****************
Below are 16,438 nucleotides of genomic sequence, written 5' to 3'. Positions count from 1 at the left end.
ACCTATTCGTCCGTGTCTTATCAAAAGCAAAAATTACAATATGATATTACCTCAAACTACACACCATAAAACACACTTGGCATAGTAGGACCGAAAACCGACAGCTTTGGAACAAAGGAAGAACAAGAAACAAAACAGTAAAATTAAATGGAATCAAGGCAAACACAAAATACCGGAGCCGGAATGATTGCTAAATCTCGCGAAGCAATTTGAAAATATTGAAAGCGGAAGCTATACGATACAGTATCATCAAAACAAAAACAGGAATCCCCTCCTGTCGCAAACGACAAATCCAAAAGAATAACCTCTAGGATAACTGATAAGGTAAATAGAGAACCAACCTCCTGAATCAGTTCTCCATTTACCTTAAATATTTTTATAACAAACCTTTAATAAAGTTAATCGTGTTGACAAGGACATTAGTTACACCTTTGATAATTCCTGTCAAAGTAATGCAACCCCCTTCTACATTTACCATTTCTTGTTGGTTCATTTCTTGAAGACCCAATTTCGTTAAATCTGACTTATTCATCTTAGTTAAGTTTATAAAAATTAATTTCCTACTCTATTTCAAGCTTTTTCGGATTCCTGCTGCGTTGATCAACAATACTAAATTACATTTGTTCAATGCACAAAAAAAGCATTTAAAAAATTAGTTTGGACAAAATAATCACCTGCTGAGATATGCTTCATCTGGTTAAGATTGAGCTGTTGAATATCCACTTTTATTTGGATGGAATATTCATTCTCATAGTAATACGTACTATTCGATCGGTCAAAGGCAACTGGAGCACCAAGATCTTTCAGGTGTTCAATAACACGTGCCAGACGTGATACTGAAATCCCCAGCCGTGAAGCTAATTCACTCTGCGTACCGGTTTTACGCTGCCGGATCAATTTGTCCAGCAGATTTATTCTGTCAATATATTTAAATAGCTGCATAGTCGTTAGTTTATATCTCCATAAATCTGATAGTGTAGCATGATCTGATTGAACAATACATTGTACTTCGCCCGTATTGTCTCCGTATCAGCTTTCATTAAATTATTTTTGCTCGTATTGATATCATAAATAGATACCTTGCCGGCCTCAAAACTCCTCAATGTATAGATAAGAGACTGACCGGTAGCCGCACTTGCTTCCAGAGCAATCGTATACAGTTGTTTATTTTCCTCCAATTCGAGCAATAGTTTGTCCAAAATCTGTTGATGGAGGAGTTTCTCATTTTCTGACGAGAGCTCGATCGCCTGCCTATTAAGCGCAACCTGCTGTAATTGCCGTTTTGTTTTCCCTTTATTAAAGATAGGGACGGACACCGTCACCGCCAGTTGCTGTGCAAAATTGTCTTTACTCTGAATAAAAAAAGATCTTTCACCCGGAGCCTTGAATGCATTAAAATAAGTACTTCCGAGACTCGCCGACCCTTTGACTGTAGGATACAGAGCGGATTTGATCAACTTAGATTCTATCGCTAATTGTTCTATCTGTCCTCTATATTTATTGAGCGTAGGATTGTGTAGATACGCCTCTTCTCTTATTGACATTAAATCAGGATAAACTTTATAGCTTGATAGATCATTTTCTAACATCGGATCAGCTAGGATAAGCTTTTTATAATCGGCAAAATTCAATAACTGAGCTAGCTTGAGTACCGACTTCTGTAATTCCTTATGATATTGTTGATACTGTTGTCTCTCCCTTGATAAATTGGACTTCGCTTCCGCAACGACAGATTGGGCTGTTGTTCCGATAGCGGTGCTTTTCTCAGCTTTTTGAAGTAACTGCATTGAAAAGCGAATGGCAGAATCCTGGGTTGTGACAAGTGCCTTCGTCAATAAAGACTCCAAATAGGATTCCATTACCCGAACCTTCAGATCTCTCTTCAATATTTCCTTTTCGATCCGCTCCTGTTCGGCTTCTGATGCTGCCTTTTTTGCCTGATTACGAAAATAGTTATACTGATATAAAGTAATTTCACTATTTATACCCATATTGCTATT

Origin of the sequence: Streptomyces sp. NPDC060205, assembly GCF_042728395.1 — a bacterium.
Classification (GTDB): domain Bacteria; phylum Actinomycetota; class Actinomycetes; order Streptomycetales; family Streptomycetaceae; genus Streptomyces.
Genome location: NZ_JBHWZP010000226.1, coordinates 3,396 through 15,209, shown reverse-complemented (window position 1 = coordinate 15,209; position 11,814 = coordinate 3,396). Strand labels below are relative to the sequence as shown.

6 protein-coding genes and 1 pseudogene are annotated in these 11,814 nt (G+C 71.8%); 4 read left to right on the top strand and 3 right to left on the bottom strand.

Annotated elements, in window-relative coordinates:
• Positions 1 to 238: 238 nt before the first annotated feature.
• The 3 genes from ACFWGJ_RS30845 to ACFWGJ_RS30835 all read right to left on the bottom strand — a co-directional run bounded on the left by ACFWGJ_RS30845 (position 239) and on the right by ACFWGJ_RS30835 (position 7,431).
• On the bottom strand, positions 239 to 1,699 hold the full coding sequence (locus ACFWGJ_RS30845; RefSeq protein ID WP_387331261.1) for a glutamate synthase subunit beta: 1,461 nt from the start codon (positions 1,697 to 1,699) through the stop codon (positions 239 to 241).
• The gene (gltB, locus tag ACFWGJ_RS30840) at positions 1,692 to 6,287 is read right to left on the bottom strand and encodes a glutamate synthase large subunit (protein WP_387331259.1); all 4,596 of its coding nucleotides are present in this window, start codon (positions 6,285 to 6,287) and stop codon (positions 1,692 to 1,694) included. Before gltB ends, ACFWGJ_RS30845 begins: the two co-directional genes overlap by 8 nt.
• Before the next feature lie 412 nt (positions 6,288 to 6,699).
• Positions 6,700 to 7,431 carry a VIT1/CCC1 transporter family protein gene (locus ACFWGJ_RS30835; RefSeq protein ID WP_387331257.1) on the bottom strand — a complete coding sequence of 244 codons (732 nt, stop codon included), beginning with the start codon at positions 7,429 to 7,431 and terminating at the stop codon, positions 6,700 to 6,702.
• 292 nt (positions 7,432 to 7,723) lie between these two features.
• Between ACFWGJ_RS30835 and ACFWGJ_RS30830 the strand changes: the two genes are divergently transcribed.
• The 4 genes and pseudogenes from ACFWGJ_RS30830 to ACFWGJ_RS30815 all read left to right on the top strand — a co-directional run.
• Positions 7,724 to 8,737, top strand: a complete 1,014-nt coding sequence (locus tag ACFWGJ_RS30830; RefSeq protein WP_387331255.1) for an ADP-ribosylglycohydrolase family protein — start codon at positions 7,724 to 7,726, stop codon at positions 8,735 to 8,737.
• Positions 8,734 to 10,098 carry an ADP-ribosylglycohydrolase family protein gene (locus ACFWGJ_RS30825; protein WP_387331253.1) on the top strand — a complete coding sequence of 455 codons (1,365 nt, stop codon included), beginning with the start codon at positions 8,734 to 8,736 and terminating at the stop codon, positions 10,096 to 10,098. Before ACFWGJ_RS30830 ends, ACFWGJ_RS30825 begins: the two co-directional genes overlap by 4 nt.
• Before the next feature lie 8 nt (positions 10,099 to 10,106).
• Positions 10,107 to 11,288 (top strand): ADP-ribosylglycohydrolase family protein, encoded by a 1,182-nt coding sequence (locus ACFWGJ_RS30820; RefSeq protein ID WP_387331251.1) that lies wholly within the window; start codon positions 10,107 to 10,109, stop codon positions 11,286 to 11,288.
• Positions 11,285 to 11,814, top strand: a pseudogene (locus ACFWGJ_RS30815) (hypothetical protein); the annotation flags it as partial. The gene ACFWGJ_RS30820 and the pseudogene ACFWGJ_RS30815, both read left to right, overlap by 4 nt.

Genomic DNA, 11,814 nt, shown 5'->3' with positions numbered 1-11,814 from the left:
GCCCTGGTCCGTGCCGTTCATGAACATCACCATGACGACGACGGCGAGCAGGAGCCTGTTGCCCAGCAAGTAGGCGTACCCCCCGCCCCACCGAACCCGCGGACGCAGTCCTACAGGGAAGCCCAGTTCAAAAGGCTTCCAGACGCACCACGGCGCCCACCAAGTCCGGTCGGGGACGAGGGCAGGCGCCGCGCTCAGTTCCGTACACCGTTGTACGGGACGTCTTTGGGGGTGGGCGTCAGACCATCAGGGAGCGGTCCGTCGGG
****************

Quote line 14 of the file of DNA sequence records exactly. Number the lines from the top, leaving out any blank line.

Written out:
• 292 nt (positions 7,432 to 7,723) lie between these two features.